During a divorce, emotional tensions are often overwhelming. Reaching a fair division of property requires a businesslike non-confrontational atmosphere. Meaningless court battles over assets often do little more than waste the property in dispute. This means that when it comes to dividing your property you need precision layering, and when necessary, strategic litigation. The San Francisco based Bay Area Firm of Jones & Devoy takes pride in offering practical legal solutions for property division so you can enjoy your fair share of your assets.
California is a “community property state.” This means that the all income and property earned by you and your spouse during the marriage usually belongs 50/50 to each of you. Property that either you or your spouse acquired before marriage, or after separation, is separate property and belongs to the spouse who earned or acquired it. However, there many are exceptions to these rules and determining exactly how assets and debts are divided can become very complicated very quickly.
At the San Francisco Law Offices of Jones & Devoy our attorneys are experienced at valuing and dividing almost every type of asset. With such experience, our Bay Area attorneys will fearlessly represent you in your divorce or dissolution to make sure that you receive your fair share of property from your marriage or domestic partnership so that you can get on with the rest of your life.
FAQ on Property and Asset Division During a Divorce or Dissolution:
1) What is an “asset” that can be divided?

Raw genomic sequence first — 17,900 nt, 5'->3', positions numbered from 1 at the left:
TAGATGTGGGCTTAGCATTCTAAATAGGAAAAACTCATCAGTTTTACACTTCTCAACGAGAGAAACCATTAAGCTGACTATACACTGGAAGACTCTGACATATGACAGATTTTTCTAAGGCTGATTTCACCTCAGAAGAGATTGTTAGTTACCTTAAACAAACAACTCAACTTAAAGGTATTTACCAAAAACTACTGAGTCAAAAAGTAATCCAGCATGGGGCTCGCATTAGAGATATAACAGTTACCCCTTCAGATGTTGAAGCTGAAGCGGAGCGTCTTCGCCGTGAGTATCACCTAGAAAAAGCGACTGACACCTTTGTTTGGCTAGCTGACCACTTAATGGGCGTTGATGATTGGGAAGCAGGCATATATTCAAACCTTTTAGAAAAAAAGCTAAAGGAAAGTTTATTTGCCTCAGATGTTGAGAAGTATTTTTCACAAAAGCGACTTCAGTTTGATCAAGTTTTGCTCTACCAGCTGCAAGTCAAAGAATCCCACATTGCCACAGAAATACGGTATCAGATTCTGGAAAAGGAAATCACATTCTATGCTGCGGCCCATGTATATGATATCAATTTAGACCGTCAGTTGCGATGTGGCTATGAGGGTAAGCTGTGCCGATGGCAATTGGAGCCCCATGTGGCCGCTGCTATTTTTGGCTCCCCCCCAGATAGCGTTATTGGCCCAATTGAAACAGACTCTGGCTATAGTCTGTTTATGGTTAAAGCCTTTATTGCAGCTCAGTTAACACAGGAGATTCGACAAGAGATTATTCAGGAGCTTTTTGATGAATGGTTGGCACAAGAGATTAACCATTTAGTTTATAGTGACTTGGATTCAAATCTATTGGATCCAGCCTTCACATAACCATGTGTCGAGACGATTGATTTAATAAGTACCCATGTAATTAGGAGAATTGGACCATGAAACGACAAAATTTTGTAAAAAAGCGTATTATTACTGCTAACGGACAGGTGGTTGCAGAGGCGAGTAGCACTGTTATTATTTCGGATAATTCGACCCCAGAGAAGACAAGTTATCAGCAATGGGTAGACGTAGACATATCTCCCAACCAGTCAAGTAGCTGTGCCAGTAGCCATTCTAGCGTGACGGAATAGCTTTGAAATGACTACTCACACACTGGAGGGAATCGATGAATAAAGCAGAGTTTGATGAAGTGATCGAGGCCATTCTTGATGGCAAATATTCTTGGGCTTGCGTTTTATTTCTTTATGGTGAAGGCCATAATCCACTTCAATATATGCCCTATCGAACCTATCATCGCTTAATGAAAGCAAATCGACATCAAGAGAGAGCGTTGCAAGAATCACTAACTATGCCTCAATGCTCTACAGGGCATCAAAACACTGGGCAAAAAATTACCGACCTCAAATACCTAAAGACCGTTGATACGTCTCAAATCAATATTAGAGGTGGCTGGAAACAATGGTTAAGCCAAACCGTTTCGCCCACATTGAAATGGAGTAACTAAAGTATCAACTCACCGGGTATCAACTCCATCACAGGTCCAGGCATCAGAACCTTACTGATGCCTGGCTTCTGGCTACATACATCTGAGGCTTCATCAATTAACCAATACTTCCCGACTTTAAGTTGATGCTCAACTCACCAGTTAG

An “asset” that needs to be divided between divorcing spouses includes almost anything that has a dollar value including:
- Personal property such as antiques, vehicles, art, jewelry and furniture.
- Any kind of real estate such as a residence, vacation property, commercial property or fractional interest in property.
- Stocks, bonds, stock options, and all types of private investment
- Retirement accounts, such as pensions, 401ks, and IRAs
- Family-owned businesses or interests in professional practices
- Any kind of debt including credit cards, personal loan, mortgages, and taxes
2) What if we cannot agree on “who gets what”?
Jones & Devoy will always try to negotiate a settlement that is fair for you. However, if the other side is unreasonable or unwilling to negotiate we will petition a judge and ask that either:
- You be awarded the asset in dispute;
- That the asset in dispute be sold and that you are compensated for your fair share of the item;
- That we allow the other party to keep the item only after they pay you your fair share of what the asset is worth.
3) What if I do not know what all the assets are or where all the assets are located?
Under California law both spouses have a duty to disclose all assets and values through a formal disclosure process. Unfortunately, some spouses take the law into their own hands and will try to hide assets. If this is the case then the San Francisco family law attorneys of Jones & Devoy will take your spouse to Court making them divulge where the community assets are and ask the judge to make the other side pay your legal bill.
4) Are assets always divided “50/50”?
Although California is a community property state there are situations where property will not be divided 50/50. This can occur in many different ways. For instance, if the property in question was acquired with separate property such as one’s inheritance, then the division may be unequal. Also, a division could be unequal if:
- A Court determines that one spouse or domestic partner has wrongfully hidden or failed to disclose an asset;
- There exists some prior agreement between the parties such as a prenuptial or domestic partner agreement;
- The parties mutually agree that a 50/50 division is not necessary;
Knowing these basics to property and asset division is the first step in the process to making sure that you get your fair share. Let the San Francisco based Bay Area Law Firm of Jones & Devoy help you through the rest of the process so that you know that your interests are protected and that you are able to enjoy your assets rather than giving them to your attorney or soon to be ex-spouse.